One can make a similar point about those who adopt a more critical stance. In Parens view the inhabitants of this camp include outright bio-conservatives such as Leon Kass (p.51), as well as more moderate conservatives such as Dan Callahan (p.15), Michael Sandel (p.60), and Hans Jonas (p.67). However, it also includes many if not most, sociologically inclined bioethicists such as Illina Singh (p.58), Jackie Leach Scully (p.136), and Tom Shakespeare (p.136), none of whom could really be considered anything but liberal in their general outlook. Whilst one might take this as suggesting there is a distinct problem with Parens binary nomenclature, it is important to note that he rejects the idea that the enthusiasts and the critics map onto standard political divisions of progressive liberals and traditional bio-conservatives (p.52).
Given the evident and significant differences between the perspectives held by those Parens groups into enthusiast and critic, we might consider Steve Fuller’s recent suggestion that the notions of left wing and right wing are undergoing an ‘axial rotation.’ Fuller’s thinking indicates that we should reframe these basic political differences in terms of ‘up wing’ and ‘down wing.’ The latter is associated with the ‘precautionary principle,’ something often espoused by those Parens has termed critics. In contrast the ‘up wingers’ are associated with the ‘proactionary principle’ or ‘imperative,’ an idea that stems from the enthusiasts’ reaction to the precautionary principle. Whilst they come from very different perspectives, Parens (the critic) and Fuller (the enthusiast) have, it seems, independently divided the world in very similar manners, indicating that their ideas have some degree of validity.
Whilst Parens’ division of bioethicists, and those who labour in associated fields, into enthusiasts and critics stands up to scrutiny, some of the associated binaries seem less robust. For example, he holds that enthusiasts see technology as value-free whilst critics hold that it is inherently value-laden (chap. 4). However, even if these individuals are not bioethicists per se, this division can be supported when we consider enthusiasts like Haraway, Clark and Fuller. Furthermore, given the scope of this division, what might it mean to propose that we oscillate between the view that our techno-scientific achievements are value-free and the view that they are value-laden? Parens asserts that “no thoughtful person would want to choose between thinking that technology is value-free and thinking it is value-laden” (p.93). Whilst I am not a true Scotsman, I certainly aim to be a thoughtful person and, as such, I fail to see why one should not ‘choose’ or, rather, conclude that all human technology is value-laden. In my view the alternative position is fundamentally flawed.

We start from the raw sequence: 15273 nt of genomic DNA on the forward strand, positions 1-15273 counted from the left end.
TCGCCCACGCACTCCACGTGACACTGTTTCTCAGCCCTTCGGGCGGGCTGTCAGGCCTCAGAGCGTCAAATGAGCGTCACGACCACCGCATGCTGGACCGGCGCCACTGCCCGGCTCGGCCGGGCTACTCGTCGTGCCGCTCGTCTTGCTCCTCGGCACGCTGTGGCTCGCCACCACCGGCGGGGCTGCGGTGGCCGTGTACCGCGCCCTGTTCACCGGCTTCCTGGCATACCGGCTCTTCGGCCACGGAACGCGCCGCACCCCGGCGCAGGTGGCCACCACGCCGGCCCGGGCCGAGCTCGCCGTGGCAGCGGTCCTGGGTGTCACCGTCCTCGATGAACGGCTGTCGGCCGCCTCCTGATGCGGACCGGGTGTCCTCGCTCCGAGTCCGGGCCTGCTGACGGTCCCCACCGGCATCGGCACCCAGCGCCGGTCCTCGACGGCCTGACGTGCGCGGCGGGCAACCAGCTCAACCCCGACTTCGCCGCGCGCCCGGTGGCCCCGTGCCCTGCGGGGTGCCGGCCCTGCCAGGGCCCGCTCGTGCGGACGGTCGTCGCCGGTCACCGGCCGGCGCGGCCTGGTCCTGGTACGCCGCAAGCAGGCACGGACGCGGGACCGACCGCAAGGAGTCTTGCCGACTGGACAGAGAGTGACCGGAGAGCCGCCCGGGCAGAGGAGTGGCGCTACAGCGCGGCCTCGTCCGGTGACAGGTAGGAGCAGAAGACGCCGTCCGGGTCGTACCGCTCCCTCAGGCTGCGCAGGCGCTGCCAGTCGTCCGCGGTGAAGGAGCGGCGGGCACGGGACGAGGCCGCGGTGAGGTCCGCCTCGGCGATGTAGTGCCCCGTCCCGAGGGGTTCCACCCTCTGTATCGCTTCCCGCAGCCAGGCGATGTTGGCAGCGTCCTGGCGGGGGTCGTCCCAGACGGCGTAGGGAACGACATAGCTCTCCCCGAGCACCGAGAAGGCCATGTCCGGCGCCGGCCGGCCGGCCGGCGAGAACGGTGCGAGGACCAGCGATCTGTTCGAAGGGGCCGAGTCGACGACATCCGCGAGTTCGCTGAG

This is not to say that I cannot appreciate the arguments, the motivations and, to a degree, the value of arguments that presume that technology is value-free. Nevertheless, I cannot take them as seriously as work conducted from what I consider to be the more defensible perspective. Given that Parens is not proposing binocularity as a ‘grand, meta-lens’ (p.9), ‘cure or solution’ (p.10), or ‘panacea’ (p.172) perhaps this is all that is required when oscillating between competing, contradictory and incommensurable points of view. If so, one could think that what Parens is proposing is a mode or style of interaction between those with differing ethical stances and perspectives. Whilst he is not suggesting we abandon the pursuit of singular or monocular ethical perspectives, arguments and accounts, he is questioning how we ought to conduct ourselves when speaking across such divisions. One might, then, take him to be offering an ethics of the public square or, to put it another way, attempting to find a common socio-political space from which we can give proper consideration to divergent but genuinely held ethical perspectives. As such ‘binocularity’ is a kind of political stance, built upon the recognition that the neutrality of liberalism is not the same as liberalism being value free (p.49).